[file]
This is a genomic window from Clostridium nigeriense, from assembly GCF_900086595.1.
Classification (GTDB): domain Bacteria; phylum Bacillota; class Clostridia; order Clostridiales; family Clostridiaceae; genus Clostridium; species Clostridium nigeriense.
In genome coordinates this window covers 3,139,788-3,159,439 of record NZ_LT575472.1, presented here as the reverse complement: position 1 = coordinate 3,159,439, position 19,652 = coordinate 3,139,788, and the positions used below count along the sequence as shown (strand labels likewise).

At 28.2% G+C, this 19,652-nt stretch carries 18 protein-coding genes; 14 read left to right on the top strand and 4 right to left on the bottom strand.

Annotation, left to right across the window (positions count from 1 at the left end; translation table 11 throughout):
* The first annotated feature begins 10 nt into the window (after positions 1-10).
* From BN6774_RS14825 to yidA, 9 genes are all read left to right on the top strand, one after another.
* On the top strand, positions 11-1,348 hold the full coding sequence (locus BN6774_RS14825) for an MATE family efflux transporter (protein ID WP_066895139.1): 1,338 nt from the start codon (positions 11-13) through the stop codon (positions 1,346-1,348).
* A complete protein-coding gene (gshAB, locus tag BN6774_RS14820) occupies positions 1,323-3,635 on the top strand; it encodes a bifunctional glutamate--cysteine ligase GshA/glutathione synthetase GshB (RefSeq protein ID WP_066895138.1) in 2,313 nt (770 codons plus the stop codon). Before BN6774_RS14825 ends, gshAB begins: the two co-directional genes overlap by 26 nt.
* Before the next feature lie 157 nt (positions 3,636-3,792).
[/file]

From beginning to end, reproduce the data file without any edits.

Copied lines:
This is a genomic window from Clostridium nigeriense, from assembly GCF_900086595.1.
Classification (GTDB): domain Bacteria; phylum Bacillota; class Clostridia; order Clostridiales; family Clostridiaceae; genus Clostridium; species Clostridium nigeriense.
In genome coordinates this window covers 3,139,788-3,159,439 of record NZ_LT575472.1, presented here as the reverse complement: position 1 = coordinate 3,159,439, position 19,652 = coordinate 3,139,788, and the positions used below count along the sequence as shown (strand labels likewise).

At 28.2% G+C, this 19,652-nt stretch carries 18 protein-coding genes; 14 read left to right on the top strand and 4 right to left on the bottom strand.

Annotation, left to right across the window (positions count from 1 at the left end; translation table 11 throughout):
* The first annotated feature begins 10 nt into the window (after positions 1-10).
* From BN6774_RS14825 to yidA, 9 genes are all read left to right on the top strand, one after another.
* On the top strand, positions 11-1,348 hold the full coding sequence (locus BN6774_RS14825) for an MATE family efflux transporter (protein ID WP_066895139.1): 1,338 nt from the start codon (positions 11-13) through the stop codon (positions 1,346-1,348).
* A complete protein-coding gene (gshAB, locus tag BN6774_RS14820) occupies positions 1,323-3,635 on the top strand; it encodes a bifunctional glutamate--cysteine ligase GshA/glutathione synthetase GshB (RefSeq protein ID WP_066895138.1) in 2,313 nt (770 codons plus the stop codon). Before BN6774_RS14825 ends, gshAB begins: the two co-directional genes overlap by 26 nt.
* Before the next feature lie 157 nt (positions 3,636-3,792).